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Fueled largely by interactive and direct marketing, job growth returned to the nation's big ad agencies over the last 12 months, but mostly at the consolidated level.

Employment within consolidated agency operations of the top 30 agencies grew 7% in the twelve months to October 1996, about the same rate as the entire U.S. agency business. A year ago, when only the top 20 agencies were tracked, growth inched ahead by only 0.6%, lagging total agency growth of about 7%, according to the Bureau of Labors Statistics (see footnote to chart at right).

The annual Advertising Age report, a ranking of leading agencies by employment at their core shops, knighted DDB Needham Worldwide as the largest core agency at 2,066 employees, unseating Leo Burnett Co. at 2,057.


Burnett, core leader through the '90s, slipped 0.4% in core employment, although the agency gained 7.3% on the consolidated side from growth at subsidiaries, Capps Studio, Giant Step Productions and Studio Associates.

The core is the agency brand and consists largely of general advertising shops bearing the agency name. Consolidated agency totals include the core and the agency's string of subsidiaries.

Ad Age expanded the survey to 30 this year for several reasons: The size difference between the Nos. 20 and 30 is relatively minor; the larger number of agencies approximates a quarter of the nation's agency employment, a critical mass that helps gauge employment shifts in this top-heavy industry.

The fastest-growing agencies in '96 reported big gains in new-media and direct-marketing staffers. At Bozell, Jacobs, Kenyon & Eckhart, where employment grew 20.1%-the biggest spurt among the top 10 consolidated-240 of approximately 500 new jobs came from interactive and business-to-business agency Poppe Tyson. Poppe formed new-media subsidiary, and with help from acquisitions more than doubled its staff to 420.


BJK&E includes Poppe Tyson; Dugan/Farley Communications; Sweeney Group; Temerlin McClain; Bozell, Sawyer, Miller Group; and core agency Bozell Worldwide. Bozell core grew 9.8% in employment, one of the strongest performances.

"Although Poppe was definitely the big driver," says Ken Gard, exec VP-secretary/treasurer, BJK&E, Omaha, Neb., "Bozell New York, with new business gains including Bell Atlantic Nynex Mobile and Bristol-Myers Squibb, also contributed."

The only other agency in which the core bears a different name from parent is No. 4 Foote, Cone & Belding, whose consolidated totals are those of parent True North Communications.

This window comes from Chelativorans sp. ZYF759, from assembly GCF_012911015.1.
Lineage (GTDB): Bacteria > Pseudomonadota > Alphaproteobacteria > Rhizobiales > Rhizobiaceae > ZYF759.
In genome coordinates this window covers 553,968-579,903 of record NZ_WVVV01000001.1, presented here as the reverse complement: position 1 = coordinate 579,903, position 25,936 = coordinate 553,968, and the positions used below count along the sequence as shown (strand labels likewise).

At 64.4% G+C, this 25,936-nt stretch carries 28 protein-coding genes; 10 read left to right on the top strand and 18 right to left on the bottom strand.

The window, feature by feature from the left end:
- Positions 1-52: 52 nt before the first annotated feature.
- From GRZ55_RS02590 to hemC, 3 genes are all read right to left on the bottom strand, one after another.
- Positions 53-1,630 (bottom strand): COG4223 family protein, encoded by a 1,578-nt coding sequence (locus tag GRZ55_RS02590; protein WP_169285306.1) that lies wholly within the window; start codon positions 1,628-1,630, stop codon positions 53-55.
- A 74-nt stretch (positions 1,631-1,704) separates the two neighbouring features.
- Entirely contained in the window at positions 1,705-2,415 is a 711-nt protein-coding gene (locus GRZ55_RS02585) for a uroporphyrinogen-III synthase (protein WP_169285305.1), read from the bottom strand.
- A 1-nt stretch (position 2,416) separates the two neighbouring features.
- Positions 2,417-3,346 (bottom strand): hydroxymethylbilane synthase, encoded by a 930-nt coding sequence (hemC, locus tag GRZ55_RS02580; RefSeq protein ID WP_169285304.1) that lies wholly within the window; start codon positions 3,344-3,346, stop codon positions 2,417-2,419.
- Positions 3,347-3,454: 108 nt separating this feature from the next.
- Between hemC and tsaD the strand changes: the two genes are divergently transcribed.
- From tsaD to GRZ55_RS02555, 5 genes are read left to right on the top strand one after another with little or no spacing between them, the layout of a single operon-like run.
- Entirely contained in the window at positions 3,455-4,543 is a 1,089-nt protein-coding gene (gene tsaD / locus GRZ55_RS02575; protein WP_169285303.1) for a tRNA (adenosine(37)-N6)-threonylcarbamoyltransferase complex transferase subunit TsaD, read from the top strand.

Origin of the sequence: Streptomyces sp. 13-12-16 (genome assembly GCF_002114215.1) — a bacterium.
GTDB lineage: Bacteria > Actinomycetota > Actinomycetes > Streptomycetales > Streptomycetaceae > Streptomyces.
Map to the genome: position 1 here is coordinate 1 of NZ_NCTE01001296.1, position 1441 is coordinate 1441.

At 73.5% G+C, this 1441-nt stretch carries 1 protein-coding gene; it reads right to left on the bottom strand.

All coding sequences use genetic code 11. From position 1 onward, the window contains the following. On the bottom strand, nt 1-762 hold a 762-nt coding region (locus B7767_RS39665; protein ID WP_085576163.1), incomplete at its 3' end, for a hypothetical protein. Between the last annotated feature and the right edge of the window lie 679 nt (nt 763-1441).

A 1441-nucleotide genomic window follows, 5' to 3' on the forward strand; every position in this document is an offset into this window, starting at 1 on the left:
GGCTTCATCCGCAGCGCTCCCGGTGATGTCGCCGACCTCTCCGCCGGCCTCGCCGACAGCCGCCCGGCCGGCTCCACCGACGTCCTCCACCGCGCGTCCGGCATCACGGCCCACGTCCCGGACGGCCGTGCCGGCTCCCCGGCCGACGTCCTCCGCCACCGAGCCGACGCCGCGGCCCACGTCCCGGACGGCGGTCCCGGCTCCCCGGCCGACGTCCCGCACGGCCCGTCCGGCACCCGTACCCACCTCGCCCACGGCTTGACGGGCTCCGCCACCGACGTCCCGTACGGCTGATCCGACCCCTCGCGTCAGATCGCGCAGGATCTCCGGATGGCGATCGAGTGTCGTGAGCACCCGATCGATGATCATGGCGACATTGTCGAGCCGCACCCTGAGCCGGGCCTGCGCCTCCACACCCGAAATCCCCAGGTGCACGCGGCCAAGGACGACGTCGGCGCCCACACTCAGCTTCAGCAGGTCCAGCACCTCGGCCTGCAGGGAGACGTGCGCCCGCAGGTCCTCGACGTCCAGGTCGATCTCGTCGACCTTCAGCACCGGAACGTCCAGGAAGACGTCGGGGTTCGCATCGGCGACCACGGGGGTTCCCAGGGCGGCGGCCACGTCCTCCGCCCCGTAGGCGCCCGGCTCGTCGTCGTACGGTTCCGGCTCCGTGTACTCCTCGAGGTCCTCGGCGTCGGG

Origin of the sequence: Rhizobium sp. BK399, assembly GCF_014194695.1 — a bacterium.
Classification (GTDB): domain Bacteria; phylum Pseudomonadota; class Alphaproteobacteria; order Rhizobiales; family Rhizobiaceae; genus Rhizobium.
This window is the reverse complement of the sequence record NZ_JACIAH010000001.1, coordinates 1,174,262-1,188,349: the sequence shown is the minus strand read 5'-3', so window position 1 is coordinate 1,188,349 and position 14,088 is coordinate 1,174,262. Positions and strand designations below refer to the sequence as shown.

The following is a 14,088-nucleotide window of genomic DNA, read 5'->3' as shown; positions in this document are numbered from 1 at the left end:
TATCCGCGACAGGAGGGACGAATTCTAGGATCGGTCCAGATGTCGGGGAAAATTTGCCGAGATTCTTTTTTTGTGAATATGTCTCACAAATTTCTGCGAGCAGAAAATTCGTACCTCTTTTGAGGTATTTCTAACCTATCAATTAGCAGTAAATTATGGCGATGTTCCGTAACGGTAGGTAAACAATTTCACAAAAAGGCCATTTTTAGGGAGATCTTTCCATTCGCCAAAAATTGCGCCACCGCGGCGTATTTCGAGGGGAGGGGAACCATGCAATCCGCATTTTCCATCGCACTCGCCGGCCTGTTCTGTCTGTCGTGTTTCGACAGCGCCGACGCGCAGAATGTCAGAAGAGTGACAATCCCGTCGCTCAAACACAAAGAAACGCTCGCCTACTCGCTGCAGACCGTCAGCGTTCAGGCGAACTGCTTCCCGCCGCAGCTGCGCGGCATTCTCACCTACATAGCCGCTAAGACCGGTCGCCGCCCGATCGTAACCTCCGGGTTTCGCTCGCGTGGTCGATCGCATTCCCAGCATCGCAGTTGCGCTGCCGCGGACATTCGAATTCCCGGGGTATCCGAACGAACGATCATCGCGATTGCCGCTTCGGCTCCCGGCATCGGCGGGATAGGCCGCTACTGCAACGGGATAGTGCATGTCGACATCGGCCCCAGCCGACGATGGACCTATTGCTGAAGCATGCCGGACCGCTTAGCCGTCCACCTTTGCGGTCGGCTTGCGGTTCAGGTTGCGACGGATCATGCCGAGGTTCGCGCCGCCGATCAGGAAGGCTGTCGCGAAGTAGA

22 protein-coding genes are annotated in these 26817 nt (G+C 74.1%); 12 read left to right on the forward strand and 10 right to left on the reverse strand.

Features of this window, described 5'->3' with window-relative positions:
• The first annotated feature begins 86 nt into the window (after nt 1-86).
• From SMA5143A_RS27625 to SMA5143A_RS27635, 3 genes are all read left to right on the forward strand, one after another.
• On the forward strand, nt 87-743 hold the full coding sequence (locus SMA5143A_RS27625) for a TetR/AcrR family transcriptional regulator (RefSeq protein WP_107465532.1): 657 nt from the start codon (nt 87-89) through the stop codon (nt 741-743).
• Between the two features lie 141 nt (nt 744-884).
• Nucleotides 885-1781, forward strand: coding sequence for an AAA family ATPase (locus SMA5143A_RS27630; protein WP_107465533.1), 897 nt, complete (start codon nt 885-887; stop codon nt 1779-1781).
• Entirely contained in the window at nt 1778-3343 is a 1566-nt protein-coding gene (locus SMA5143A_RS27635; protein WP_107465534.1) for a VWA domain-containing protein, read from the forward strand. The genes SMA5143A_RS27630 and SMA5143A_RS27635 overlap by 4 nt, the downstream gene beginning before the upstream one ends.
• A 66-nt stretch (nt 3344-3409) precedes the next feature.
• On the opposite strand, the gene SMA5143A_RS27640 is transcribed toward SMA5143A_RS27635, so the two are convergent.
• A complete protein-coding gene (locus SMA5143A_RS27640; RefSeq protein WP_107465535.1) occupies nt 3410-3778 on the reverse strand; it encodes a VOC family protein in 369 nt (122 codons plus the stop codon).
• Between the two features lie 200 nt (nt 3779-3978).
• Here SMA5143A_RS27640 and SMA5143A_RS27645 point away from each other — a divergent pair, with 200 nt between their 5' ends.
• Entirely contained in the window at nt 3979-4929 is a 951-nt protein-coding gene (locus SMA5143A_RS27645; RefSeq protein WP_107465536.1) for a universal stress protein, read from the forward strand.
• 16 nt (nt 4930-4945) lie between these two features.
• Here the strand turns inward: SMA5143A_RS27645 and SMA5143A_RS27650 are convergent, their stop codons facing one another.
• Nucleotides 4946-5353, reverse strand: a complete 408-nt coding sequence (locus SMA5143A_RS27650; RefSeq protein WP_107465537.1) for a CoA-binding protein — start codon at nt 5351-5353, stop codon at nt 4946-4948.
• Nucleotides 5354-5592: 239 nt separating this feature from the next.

At McCann-Erickson Worldwide, FCB and Grey Advertising, substantial job growth came from non-core operations including direct and interactive units. Nearly two-thirds of McCann's 18.7% staff gain followed the acquisition last fall of 200-person Anderson & Lembke, a high-tech business marketing agency. Much of the rest came from sports marketing, direct marketing and health care.

Consolidated employment at FCB jumped 16.8%, with big growth in TN Technologies and FCB Direct. If TN Technologies' recent purchase of Modem Media were to be factored into the numbers, FCB's total employment would leap more than 20% over lasyear's tally.

Grey Advertising's fastest-growing unit was PR agency GCI Group, followed by Grey Direct and Grey Interactive.

In contrast to growth in non-core units, core advertising employment at the top 30 agencies showed only a modest uptick, growing 2.5% through October.

Though many of the top agencies claimed robust billings growth, few were willing to translate that into new jobs.

Seven of the top 10 agencies reported core employment growth of 5% or less. Two of the three topping 5%- Young & Rubicam and BBDO Worldwide-reported sharp declines in jobs the year before. Each won sizable new billings in December '95: Colgate-Palmolive Co. consolidated nearly all its brand advertising at Y&R; Bayer A.G. did the same for its Bayer product line at BBDO.


Direct marketing enhanced agency roster growth regardless of agency size. Outside the top 10, it contributed substantially to growth at Lowe Group, Ammirati Puris Lintas and Arnold Communications. All reported hiring increases in direct marketing.

Agencies with shrinking payrolls included Saatchi & Saatchi Advertising, Wells Rich Greene BDDP and N.W. Ayer & Partners, all hit by account losses and financial woes at the ownership level. WRG BDDP and Ayer recently acquired new owners who may look to make further cuts in trying to shore up the agencies' profitability.

Recruiters called the current job environment a seller's market, with agencies struggling to find qualified talent in several key areas, particularly at middle and senior levels.

"Good people are interviewing with more than one company and have more than one offer to consider," says Jack Fristoe, president, Fristoe & Carleton, Hudson, Ohio, a recruiter that works South and Midwest shops.

Mr. Fristoe says the slow pace of entry-level hiring in the early-to-mid 1990s has made finding people with three to five years of experience especially tough.

New York agencies are having trouble filling senior positions. Several have spent much of this year looking for head creative directors. Neither Y&R nor Ayer has filled the post, and DMB&B recently gave up its external search, filling the CD post from inside.


The explosive growth in direct and new-media marketing has changed the rules of agencies' recruiting, too, especially in account management.

"We have always recruited generalists, and `generalist' nowadays has taken on a whole new meaning" with the growing importance of specialized marketing tools, says Steve Sjoblad, president of Fallon McElligott Berlin, New York. "Account execs have to be conversant about more today."

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